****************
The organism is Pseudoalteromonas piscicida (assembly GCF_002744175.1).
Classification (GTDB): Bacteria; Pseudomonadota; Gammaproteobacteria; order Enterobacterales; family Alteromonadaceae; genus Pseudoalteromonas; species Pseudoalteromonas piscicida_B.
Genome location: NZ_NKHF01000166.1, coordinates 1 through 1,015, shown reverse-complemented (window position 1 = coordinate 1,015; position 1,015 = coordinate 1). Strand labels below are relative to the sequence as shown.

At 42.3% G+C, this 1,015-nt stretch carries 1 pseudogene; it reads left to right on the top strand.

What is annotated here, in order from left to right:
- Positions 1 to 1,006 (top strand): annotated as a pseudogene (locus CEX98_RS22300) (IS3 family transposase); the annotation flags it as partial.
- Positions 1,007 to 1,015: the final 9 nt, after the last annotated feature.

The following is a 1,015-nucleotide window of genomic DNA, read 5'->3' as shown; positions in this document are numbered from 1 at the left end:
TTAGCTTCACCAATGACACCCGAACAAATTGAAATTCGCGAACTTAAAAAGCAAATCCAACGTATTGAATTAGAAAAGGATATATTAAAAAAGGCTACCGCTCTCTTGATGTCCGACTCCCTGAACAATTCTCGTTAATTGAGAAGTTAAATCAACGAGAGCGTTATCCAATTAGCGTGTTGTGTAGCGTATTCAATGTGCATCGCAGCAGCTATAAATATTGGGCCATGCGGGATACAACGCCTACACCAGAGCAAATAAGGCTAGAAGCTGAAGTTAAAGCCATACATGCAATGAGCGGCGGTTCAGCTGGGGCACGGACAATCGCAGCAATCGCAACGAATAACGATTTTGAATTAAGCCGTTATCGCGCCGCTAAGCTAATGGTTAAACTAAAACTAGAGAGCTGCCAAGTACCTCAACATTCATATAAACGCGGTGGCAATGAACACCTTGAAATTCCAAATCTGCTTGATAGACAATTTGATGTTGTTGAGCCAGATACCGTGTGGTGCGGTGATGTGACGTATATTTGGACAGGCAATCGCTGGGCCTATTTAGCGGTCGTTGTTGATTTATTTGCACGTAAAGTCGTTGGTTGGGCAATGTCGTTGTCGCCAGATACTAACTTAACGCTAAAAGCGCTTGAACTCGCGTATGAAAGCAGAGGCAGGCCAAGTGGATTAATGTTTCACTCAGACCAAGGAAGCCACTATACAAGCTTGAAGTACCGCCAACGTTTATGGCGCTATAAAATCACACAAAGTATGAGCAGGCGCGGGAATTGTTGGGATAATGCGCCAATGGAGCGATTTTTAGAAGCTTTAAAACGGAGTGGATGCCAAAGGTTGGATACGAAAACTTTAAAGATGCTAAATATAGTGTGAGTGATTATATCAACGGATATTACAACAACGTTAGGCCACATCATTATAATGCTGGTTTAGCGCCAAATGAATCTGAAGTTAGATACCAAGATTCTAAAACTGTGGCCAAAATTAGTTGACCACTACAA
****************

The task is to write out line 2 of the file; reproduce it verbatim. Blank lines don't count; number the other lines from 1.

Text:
Classification (GTDB): Bacteria; Pseudomonadota; Gammaproteobacteria; order Enterobacterales; family Alteromonadaceae; genus Pseudoalteromonas; species Pseudoalteromonas piscicida_B.